“Carlton Mellick III goes past silly, through weird, detours around dumb, blasts through bizarre, and gets to a place where the normal physics of narrative no longer apply. You will never be the same.”—Cory Doctorow, author of Little Brother and Homeland
In a topsy-turvy world where clowns are killers and crooks, Little Bigtop is a three-ring circus of crime, and no syndicate is more dangerous than the Binzo family. From the wildly original mind of Carlton Mellick III comes the short-story collection ClownFellas—an epic mob saga where life is cheap and the gags will slay you.
For years, the hard-boiled capos of the Binzo family have run all of the funny business in Little Bigtop, from the clown brothels to the illegal comedy trade. But hard times have befallen the Binzos now that Le Mystère, the French clown Mafia, has started moving in and trying to take over the city. If that weren’t enough, they’ve got to deal with the cops, the Feds, the snitches, the carnies, the mysterious hit man Mr. Pogo, and the mutant clowns over in the Sideshow district. With the odds stacked against them, the Binzos must fight to survive . . . or die laughing.
Praise for ClownFellas
“Mario Puzo meets Barnum & Bailey . . . You just can’t look away as the ridiculousness escalates.”—Publishers Weekly
“The most original novelist working today? The most outrageous? The most unpredictable? These aren’t easy superlatives to make; however, Carlton Mellick may well be all of those things, behind a canon of books that all irreverently depart from the form and concepts of traditional novels, and adventure the reader into a howling, dark fantasyland of the most bizarre, over-the-top, and mind-warping inventiveness. In my opinion, ClownFellas is his best work to date.”—Edward Lee, author of City Infernal and Header
“I rarely enjoy clowns—which is ironic since I’ve been one for over four decades—but ClownFellas is great on so many levels, irony being one of them. What can I say besides I love it! Great read, and funny as hell . . . I have been accused of being unfunny before, and after the trial I had to enter the Witless Protection Program. This is funny!”—Barry Lubin, aka Grandma, longtime Big Apple Circus clown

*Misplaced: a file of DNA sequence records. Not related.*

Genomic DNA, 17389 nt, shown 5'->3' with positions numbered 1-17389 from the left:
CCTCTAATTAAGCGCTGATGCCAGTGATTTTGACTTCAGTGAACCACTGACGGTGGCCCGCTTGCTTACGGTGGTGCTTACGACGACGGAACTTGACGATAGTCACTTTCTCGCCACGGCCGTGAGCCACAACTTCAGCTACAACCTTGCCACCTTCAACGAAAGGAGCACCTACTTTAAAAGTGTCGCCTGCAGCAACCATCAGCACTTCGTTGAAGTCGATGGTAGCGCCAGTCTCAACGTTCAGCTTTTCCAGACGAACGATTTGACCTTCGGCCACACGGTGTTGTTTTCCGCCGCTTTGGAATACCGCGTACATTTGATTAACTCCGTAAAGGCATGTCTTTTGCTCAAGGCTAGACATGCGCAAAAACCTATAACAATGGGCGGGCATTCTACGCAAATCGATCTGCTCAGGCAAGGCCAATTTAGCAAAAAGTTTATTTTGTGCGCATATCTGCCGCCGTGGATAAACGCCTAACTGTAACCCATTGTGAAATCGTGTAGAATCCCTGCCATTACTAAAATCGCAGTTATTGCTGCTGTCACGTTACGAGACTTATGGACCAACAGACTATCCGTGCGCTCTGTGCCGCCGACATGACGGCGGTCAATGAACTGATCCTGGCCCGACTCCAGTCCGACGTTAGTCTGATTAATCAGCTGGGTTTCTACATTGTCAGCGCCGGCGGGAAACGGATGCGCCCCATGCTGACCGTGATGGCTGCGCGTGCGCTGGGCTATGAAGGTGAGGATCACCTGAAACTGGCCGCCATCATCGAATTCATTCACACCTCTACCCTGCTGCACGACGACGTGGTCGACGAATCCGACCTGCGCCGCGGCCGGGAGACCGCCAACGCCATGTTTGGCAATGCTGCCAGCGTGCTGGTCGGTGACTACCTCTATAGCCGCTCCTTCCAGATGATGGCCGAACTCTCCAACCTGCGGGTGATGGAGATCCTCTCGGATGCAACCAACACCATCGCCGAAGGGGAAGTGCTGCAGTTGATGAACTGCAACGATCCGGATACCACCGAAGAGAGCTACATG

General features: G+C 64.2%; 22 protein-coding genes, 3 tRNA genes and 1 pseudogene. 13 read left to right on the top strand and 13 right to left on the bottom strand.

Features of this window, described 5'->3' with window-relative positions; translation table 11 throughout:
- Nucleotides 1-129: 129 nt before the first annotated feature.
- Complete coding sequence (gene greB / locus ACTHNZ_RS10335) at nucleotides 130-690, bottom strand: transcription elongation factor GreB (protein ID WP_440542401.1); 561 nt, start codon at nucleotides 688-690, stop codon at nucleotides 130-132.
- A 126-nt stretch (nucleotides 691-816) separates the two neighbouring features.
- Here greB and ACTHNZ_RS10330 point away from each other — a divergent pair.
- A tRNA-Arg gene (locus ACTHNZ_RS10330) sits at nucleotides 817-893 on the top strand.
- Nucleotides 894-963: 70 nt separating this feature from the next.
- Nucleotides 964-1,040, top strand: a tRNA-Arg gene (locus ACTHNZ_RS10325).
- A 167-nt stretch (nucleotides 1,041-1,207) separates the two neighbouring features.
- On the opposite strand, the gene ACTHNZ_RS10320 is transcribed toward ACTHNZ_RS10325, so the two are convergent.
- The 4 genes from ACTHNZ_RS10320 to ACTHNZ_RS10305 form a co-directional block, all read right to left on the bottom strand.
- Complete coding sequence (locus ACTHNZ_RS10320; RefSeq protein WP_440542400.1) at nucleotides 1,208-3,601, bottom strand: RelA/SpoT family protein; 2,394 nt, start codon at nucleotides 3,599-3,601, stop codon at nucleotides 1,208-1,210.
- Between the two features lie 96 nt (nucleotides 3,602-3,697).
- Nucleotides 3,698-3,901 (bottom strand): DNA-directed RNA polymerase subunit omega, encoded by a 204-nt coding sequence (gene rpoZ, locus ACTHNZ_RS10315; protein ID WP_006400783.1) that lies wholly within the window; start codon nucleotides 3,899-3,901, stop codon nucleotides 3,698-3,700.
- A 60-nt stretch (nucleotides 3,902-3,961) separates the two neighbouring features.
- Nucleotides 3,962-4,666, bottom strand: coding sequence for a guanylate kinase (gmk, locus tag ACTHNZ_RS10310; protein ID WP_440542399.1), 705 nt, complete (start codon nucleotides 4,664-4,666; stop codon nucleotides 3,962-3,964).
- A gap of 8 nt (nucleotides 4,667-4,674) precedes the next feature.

“If Martin Scorsese and Ronald McDonald had a baby, this would be it. . . . Each story is clever, multi-layered, and filled with witty dialogue. . . . A must-read.”—This Is Horror
“Mellick’s writing is wonderfully descriptive and wildly imaginative. . . . I was utterly delighted, amused, and engrossed. . . . ClownFellas is a gem!”—The Qwillery
“A rollercoaster ride through a strange world that borders on our own reality . . . a story that is just as difficult to define as it is to put down.”—Examiner.com
“Mellick has created another amazing read. . . . Highly recommended.”—Kitty Horror
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Read an Excerpt
“So you the doc?” the clown asked in a deep, raspy voice.
Earl couldn’t even respond to the question. He just stood on the curb, frozen in shock, trembling like a chicken about to get its head bitten off by a sideshow geek. Ever since he was a kid, Earl Berryman had been terrified of clowns. There was something about their googly eyes, inhuman smiles, and skin-curdling giggles that made the poor schmuck cry like a baby. You’d think he would’ve grown out of it, him being an educated man and all, but over the years his phobia only got worse—especially now that there was a whole race of clowns out there, walking around New York in their size 30 shoes.
The clown leaned out of his lipstick-red car. “Hey, foureyes, I’m asking you a question over here.”
Only spittle and gibberish sprayed out when Earl tried to speak. He hadn’t been this close to a clown since his mother hired some junkie to dress up in clown makeup for his sixth birthday party and the freak went into a drug-induced seizure, puking white foam all over his Power Rangers birthday cake. Earl thought he’d be able to handle spending a single day with a group of clowns, but his coulrophobia was getting the better of him. He already regretted taking this job.